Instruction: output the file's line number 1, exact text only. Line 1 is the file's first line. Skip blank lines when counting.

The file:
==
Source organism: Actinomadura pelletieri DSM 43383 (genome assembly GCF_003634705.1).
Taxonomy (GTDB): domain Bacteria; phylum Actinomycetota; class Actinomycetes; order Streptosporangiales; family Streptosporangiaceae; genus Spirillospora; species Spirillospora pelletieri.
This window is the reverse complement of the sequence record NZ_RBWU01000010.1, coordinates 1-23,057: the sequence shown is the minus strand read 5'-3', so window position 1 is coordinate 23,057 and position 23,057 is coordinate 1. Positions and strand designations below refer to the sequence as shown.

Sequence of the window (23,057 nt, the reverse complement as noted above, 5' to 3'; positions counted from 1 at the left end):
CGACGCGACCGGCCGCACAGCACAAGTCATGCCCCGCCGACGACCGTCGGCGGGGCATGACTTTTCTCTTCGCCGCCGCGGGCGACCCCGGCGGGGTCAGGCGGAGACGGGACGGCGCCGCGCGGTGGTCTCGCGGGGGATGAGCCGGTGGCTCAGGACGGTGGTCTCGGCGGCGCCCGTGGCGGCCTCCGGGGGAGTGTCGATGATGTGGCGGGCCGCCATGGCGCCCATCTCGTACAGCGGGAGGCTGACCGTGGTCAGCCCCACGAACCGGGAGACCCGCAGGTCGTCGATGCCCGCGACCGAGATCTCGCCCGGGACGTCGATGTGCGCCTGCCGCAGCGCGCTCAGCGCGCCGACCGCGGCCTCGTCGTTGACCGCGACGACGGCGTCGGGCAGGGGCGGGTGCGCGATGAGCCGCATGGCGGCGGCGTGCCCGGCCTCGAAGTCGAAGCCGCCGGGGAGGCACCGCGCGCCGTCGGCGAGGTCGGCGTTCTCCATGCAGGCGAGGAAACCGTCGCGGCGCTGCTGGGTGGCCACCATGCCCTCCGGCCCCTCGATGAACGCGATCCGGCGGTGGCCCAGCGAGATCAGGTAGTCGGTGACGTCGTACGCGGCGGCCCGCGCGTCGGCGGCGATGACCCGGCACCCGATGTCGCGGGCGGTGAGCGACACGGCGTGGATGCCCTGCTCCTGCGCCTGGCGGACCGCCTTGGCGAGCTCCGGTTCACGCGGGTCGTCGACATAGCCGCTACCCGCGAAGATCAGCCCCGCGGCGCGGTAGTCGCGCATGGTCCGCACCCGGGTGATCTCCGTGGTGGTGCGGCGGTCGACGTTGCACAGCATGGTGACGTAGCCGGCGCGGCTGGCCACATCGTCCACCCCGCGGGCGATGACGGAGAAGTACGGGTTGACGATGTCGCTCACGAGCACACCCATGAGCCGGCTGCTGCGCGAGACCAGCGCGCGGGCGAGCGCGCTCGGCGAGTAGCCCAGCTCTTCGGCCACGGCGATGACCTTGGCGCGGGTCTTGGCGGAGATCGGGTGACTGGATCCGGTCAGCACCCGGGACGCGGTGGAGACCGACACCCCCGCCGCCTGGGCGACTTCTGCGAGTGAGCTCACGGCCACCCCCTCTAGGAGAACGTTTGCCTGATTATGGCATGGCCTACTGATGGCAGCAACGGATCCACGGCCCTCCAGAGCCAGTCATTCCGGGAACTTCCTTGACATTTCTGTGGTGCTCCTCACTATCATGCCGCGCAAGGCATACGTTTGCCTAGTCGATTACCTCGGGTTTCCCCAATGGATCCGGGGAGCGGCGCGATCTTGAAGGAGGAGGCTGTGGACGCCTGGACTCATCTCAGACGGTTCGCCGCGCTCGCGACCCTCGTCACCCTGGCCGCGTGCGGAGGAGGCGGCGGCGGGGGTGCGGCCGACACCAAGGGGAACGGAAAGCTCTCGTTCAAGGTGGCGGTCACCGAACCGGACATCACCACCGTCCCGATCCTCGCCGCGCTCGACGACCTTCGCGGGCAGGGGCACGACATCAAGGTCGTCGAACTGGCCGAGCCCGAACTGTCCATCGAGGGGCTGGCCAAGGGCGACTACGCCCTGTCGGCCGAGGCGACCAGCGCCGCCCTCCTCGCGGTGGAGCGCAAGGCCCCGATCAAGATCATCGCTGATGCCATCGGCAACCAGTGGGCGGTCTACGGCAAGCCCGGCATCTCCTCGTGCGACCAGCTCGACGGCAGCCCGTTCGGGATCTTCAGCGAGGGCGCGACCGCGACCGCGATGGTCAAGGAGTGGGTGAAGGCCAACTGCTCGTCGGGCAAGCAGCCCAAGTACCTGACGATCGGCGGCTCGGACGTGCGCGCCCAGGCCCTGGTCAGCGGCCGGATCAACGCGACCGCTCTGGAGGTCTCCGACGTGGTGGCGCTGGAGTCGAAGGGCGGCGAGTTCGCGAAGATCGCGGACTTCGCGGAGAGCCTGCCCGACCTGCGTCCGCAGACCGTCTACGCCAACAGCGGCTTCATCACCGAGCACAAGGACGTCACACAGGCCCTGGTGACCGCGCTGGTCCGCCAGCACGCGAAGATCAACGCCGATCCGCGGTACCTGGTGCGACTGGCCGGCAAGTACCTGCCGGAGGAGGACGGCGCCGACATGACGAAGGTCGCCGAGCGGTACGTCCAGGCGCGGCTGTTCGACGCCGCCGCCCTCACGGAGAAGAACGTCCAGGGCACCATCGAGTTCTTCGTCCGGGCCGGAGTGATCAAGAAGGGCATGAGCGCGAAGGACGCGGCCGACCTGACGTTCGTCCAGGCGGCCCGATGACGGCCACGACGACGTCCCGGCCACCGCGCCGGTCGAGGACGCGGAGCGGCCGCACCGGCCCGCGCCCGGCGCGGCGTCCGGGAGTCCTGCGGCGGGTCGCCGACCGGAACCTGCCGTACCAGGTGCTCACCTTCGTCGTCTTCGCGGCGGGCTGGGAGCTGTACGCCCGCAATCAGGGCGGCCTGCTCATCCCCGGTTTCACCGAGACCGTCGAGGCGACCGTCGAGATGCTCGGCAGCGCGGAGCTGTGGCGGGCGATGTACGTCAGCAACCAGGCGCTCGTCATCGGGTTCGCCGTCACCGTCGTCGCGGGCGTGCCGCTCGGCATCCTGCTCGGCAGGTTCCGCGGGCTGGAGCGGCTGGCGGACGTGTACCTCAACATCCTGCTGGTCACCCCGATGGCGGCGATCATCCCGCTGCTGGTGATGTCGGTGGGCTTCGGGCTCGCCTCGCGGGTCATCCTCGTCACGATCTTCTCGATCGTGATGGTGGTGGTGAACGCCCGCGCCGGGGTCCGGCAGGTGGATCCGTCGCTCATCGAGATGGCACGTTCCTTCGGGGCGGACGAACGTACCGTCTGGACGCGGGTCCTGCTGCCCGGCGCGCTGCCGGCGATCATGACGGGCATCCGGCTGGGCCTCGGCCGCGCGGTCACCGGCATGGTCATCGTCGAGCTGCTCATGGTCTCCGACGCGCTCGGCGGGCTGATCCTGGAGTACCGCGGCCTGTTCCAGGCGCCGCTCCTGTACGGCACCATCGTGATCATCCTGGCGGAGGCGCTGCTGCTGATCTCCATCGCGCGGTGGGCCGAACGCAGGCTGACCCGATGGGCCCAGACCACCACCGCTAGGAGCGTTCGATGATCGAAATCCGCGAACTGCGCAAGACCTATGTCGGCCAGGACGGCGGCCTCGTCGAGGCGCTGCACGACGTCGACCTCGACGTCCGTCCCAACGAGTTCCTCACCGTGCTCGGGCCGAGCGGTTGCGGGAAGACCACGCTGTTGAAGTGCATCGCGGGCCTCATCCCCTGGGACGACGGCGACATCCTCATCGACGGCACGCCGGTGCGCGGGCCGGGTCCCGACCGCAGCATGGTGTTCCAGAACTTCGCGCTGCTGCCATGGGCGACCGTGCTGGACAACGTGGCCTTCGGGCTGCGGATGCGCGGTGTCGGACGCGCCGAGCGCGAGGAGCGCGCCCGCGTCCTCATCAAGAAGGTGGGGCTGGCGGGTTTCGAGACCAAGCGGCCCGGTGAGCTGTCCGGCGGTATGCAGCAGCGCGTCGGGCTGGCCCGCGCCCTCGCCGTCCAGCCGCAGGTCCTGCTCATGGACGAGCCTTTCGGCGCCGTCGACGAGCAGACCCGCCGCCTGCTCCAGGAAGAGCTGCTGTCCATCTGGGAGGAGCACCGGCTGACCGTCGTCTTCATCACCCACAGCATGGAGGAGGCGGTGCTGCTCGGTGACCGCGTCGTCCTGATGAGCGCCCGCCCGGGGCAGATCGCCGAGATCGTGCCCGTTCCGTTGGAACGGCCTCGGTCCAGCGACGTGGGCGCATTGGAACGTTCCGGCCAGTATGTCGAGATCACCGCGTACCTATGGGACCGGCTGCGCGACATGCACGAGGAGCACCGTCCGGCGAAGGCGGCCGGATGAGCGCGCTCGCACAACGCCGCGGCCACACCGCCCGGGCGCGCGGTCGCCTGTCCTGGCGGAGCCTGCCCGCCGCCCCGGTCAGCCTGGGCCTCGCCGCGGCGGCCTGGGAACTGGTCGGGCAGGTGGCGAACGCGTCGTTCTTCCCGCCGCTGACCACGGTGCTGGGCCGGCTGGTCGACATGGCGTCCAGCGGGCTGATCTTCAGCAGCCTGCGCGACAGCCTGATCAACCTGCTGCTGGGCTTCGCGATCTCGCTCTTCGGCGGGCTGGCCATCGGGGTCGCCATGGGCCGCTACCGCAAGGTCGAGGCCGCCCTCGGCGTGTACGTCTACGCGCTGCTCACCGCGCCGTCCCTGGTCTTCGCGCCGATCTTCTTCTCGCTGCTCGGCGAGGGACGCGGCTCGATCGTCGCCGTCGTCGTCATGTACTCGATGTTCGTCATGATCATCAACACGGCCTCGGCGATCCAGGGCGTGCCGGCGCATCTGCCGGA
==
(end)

Source organism: Actinomadura pelletieri DSM 43383 (genome assembly GCF_003634705.1).